Notes: Bell a smash in debut

Notes: Bell smashing in debut

DUNEDIN, Fla. -- David Bell's uniform was already dirty by the end of the first inning, thanks to a collision at third base.

Such was life for the veteran, who made his long-awaited Grapefruit League debut in Wednesday's 6-2 loss to Toronto.

Bell went 0-for-3 batting second for the Phillies, and he made some putouts in the field. The contact happened in the first, when Vernon Wells attempted to steal third because Bell was playing off the bag.

"He thought he could beat me to the base, but I'm not that slow," Bell said. "You've got to get ready for those kinds of plays. It was a good test."

That incident aside, Bell remained positive about the rest of his afternoon and optimistic about his chances of making the Opening Day roster. The plan is for him to play seven innings Thursday, go to the Minor League complex on Friday and then play in both of the games in Philadelphia over the weekend.

"Everything's good," said Bell, who's also nursing a sore quadriceps muscle.

Manager Charlie Manuel met with Bell in the morning and told him he'll go north with the team, as long as he shows he's healthy.

"We'll have to visually observe what he looks like," said general manager Pat Gillick. "We'll get a pretty good idea over the next couple of days where he is."

A healthy Bell means Abraham Nunez and Alex Gonzalez return to bench jobs and Chris Coste, Tomas Perez and Chris Roberson are left competing for the last remaining offensive spot.

Good luck handicapping that one.

Bell was happy to begin his spring facing one of the game's top pitchers in Roy Halladay.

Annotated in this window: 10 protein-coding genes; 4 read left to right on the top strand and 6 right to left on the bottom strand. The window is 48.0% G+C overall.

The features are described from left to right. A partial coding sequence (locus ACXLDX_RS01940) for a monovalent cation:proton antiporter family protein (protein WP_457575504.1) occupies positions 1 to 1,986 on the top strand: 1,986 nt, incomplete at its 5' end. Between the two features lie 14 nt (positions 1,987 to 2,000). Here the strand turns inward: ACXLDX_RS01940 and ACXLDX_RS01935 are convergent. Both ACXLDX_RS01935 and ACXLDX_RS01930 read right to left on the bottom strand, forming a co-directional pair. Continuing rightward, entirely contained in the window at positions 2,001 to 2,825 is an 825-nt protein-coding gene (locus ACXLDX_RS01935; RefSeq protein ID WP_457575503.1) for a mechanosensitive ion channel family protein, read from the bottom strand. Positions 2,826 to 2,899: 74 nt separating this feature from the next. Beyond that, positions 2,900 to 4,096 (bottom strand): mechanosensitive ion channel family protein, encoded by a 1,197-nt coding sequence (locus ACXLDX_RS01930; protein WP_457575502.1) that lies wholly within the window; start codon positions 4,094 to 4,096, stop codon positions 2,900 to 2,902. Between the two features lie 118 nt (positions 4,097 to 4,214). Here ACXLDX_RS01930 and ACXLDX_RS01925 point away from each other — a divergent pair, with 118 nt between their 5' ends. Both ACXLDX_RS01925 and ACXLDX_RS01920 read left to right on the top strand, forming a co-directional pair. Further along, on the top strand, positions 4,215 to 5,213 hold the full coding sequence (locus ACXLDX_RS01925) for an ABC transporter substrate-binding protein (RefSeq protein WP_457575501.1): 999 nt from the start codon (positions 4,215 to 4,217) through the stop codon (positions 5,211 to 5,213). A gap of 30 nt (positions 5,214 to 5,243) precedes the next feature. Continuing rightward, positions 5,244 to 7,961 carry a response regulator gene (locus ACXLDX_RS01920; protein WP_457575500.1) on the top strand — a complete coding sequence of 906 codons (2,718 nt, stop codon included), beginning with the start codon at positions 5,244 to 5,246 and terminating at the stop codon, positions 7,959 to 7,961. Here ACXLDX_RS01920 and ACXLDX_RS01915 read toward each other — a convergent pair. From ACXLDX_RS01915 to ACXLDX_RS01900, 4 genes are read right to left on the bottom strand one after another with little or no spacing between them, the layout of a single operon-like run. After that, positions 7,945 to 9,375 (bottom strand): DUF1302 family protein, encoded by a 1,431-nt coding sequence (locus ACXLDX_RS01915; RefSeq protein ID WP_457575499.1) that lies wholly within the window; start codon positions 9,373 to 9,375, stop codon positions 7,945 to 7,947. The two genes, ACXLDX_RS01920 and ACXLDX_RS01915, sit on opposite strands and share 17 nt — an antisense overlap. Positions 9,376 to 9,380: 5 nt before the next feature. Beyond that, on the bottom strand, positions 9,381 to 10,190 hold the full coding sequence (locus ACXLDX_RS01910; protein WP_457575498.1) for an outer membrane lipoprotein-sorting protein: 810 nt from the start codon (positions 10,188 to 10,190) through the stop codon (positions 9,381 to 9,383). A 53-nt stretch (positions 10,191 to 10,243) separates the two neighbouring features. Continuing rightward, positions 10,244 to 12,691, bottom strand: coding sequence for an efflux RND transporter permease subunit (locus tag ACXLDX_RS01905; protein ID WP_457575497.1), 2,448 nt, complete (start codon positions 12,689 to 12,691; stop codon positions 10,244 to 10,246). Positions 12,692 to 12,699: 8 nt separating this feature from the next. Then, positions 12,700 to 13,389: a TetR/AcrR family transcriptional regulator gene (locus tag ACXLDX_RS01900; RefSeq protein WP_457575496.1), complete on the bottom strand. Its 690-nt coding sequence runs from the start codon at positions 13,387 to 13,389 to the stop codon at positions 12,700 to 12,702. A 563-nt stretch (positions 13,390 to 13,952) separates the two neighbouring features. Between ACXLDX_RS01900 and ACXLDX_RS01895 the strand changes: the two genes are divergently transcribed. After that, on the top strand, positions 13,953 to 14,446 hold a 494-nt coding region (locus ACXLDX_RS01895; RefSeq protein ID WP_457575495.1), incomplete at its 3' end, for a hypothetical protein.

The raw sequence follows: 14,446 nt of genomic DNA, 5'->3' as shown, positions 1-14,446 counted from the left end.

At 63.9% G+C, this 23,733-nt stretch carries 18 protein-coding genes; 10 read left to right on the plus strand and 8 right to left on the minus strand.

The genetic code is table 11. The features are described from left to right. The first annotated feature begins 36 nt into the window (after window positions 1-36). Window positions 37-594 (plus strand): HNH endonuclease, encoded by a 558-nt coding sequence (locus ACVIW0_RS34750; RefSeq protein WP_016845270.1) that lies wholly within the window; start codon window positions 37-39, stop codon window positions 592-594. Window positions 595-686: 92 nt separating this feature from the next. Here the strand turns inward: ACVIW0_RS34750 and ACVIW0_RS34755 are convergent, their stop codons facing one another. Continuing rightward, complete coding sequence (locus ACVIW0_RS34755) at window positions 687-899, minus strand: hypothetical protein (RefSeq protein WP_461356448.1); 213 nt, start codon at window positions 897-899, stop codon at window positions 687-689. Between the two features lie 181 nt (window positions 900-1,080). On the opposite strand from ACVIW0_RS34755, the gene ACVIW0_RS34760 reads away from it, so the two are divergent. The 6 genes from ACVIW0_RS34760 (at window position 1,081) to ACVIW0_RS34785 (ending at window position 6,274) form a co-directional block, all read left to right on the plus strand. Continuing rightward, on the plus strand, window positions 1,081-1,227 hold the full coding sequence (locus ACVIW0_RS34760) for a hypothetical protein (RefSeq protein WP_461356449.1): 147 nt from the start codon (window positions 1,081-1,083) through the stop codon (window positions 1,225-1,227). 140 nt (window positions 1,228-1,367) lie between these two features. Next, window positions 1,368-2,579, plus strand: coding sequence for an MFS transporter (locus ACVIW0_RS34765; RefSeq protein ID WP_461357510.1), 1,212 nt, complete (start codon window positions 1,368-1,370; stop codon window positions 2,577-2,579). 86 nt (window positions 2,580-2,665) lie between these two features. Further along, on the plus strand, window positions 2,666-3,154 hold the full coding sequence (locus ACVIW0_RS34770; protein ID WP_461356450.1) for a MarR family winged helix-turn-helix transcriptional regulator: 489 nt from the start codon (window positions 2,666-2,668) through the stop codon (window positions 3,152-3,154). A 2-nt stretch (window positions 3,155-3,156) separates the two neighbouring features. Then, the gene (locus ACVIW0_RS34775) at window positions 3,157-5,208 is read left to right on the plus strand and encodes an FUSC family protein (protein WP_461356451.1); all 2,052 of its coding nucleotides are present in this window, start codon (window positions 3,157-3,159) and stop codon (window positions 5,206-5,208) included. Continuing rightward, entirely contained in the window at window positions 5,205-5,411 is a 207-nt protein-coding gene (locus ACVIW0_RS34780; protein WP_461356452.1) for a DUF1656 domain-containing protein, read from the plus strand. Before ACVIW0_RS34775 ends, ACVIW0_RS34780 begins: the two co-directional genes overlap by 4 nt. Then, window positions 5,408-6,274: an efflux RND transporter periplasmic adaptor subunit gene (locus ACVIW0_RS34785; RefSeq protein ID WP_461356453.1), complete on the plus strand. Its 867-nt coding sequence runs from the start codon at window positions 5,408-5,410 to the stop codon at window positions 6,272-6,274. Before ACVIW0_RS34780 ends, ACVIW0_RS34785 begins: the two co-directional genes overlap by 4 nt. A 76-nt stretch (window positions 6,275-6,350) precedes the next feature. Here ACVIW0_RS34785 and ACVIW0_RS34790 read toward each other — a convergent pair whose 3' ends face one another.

"Roy Halladay is one of the best pitchers in the game," Bell said. "That's what you're getting ready for. This is probably hard to believe, but I'm not concerned physically at all to play. I feel I'm through that, excited about starting the season on time and being part of a team."

Lieber rocked again: Amid the whirlwind of inquiries regarding the back of the rotation, the top of the rotation wilted.

Opening Day starter Jon Lieber coughed up six runs on 10 hits in four innings to a lineup of Blue Jays regulars.

"Bottom line, my location [was off today]," Lieber said. "I was more disappointed in that than anything. My slider was inconsistent. The sad part about it was I felt great. My legs feel good. My arm felt great, and I just wasn't able to make an adjustment.

"It's a little disappointing, but you try to make an adjustment," he said. "If my arm was killing me, I might be a little concerned. I'll erase it, learn from it and try and work on a couple of things in the next bullpen."

Lieber took the blame for the poor outing, even though his defense didn't come up with some plays behind him, but that's always been one of his characteristics.

"We were flat and didn't play good," said Manuel. "It's that time of spring."

spring training 2006
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Rodriguez gone: The addition-by-substraction trade that sent Vicente Padilla to Texas will have to be just that, as the Phillies released pitcher Ricardo Rodriguez.